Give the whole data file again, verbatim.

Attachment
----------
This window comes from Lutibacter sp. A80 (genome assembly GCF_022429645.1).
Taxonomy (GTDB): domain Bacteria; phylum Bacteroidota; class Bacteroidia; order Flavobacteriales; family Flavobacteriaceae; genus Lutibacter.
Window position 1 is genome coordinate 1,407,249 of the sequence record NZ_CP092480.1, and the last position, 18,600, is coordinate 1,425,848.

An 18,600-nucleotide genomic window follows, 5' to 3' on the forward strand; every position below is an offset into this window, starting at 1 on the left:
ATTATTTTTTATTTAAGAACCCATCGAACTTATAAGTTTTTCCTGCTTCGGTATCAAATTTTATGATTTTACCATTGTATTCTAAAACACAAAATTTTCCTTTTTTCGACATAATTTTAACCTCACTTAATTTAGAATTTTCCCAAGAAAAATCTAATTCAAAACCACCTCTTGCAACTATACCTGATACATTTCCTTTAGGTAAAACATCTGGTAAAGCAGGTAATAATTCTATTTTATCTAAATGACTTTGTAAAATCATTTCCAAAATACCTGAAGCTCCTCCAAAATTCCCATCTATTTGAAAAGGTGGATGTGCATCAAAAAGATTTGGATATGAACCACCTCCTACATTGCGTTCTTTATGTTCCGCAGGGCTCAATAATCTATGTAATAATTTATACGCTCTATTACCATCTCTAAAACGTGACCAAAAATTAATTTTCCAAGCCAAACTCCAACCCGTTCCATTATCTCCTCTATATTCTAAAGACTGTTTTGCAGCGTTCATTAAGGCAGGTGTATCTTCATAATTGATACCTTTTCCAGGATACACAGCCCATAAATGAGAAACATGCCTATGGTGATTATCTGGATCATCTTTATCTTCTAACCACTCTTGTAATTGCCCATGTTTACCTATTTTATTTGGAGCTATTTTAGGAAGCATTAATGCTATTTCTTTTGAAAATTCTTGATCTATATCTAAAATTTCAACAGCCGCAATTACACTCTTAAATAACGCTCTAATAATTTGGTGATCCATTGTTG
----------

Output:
This window comes from Lutibacter sp. A80 (genome assembly GCF_022429645.1).
Taxonomy (GTDB): domain Bacteria; phylum Bacteroidota; class Bacteroidia; order Flavobacteriales; family Flavobacteriaceae; genus Lutibacter.
Window position 1 is genome coordinate 1,407,249 of the sequence record NZ_CP092480.1, and the last position, 18,600, is coordinate 1,425,848.

An 18,600-nucleotide genomic window follows, 5' to 3' on the forward strand; every position below is an offset into this window, starting at 1 on the left:
ATTATTTTTTATTTAAGAACCCATCGAACTTATAAGTTTTTCCTGCTTCGGTATCAAATTTTATGATTTTACCATTGTATTCTAAAACACAAAATTTTCCTTTTTTCGACATAATTTTAACCTCACTTAATTTAGAATTTTCCCAAGAAAAATCTAATTCAAAACCACCTCTTGCAACTATACCTGATACATTTCCTTTAGGTAAAACATCTGGTAAAGCAGGTAATAATTCTATTTTATCTAAATGACTTTGTAAAATCATTTCCAAAATACCTGAAGCTCCTCCAAAATTCCCATCTATTTGAAAAGGTGGATGTGCATCAAAAAGATTTGGATATGAACCACCTCCTACATTGCGTTCTTTATGTTCCGCAGGGCTCAATAATCTATGTAATAATTTATACGCTCTATTACCATCTCTAAAACGTGACCAAAAATTAATTTTCCAAGCCAAACTCCAACCCGTTCCATTATCTCCTCTATATTCTAAAGACTGTTTTGCAGCGTTCATTAAGGCAGGTGTATCTTCATAATTGATACCTTTTCCAGGATACACAGCCCATAAATGAGAAACATGCCTATGGTGATTATCTGGATCATCTTTATCTTCTAACCACTCTTGTAATTGCCCATGTTTACCTATTTTATTTGGAGCTATTTTAGGAAGCATTAATGCTATTTCTTTTGAAAATTCTTGATCTATATCTAAAATTTCAACAGCCGCAATTACACTCTTAAATAACGCTCTAATAATTTGGTGATCCATTGTTG